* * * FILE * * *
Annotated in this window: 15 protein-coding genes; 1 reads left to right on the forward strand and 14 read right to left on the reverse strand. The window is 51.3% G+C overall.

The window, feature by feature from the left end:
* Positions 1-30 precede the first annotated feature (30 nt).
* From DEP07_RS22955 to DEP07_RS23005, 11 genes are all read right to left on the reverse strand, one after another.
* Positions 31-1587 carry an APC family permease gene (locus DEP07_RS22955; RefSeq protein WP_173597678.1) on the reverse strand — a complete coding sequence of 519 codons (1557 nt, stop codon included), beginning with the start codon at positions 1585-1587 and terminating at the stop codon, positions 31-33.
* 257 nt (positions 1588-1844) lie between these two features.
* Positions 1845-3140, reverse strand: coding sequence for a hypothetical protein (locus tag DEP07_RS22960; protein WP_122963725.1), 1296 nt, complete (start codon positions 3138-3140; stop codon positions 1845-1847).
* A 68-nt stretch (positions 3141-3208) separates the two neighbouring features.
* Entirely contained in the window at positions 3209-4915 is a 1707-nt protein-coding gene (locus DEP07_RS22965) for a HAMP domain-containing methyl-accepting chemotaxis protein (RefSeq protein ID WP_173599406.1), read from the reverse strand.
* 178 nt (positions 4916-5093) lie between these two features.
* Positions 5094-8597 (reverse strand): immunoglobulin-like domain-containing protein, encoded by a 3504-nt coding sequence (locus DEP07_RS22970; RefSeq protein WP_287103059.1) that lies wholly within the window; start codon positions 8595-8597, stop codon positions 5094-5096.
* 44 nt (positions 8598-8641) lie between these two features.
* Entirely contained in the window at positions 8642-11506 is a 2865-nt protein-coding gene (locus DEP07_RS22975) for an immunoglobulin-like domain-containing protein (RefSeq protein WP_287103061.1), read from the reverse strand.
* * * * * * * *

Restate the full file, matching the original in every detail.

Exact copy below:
Annotated in this window: 15 protein-coding genes; 1 reads left to right on the forward strand and 14 read right to left on the reverse strand. The window is 51.3% G+C overall.

The window, feature by feature from the left end:
* Positions 1-30 precede the first annotated feature (30 nt).
* From DEP07_RS22955 to DEP07_RS23005, 11 genes are all read right to left on the reverse strand, one after another.
* Positions 31-1587 carry an APC family permease gene (locus DEP07_RS22955; RefSeq protein WP_173597678.1) on the reverse strand — a complete coding sequence of 519 codons (1557 nt, stop codon included), beginning with the start codon at positions 1585-1587 and terminating at the stop codon, positions 31-33.
* 257 nt (positions 1588-1844) lie between these two features.
* Positions 1845-3140, reverse strand: coding sequence for a hypothetical protein (locus tag DEP07_RS22960; protein WP_122963725.1), 1296 nt, complete (start codon positions 3138-3140; stop codon positions 1845-1847).
* A 68-nt stretch (positions 3141-3208) separates the two neighbouring features.
* Entirely contained in the window at positions 3209-4915 is a 1707-nt protein-coding gene (locus DEP07_RS22965) for a HAMP domain-containing methyl-accepting chemotaxis protein (RefSeq protein ID WP_173599406.1), read from the reverse strand.
* 178 nt (positions 4916-5093) lie between these two features.
* Positions 5094-8597 (reverse strand): immunoglobulin-like domain-containing protein, encoded by a 3504-nt coding sequence (locus DEP07_RS22970; RefSeq protein WP_287103059.1) that lies wholly within the window; start codon positions 8595-8597, stop codon positions 5094-5096.
* 44 nt (positions 8598-8641) lie between these two features.
* Entirely contained in the window at positions 8642-11506 is a 2865-nt protein-coding gene (locus DEP07_RS22975) for an immunoglobulin-like domain-containing protein (RefSeq protein WP_287103061.1), read from the reverse strand.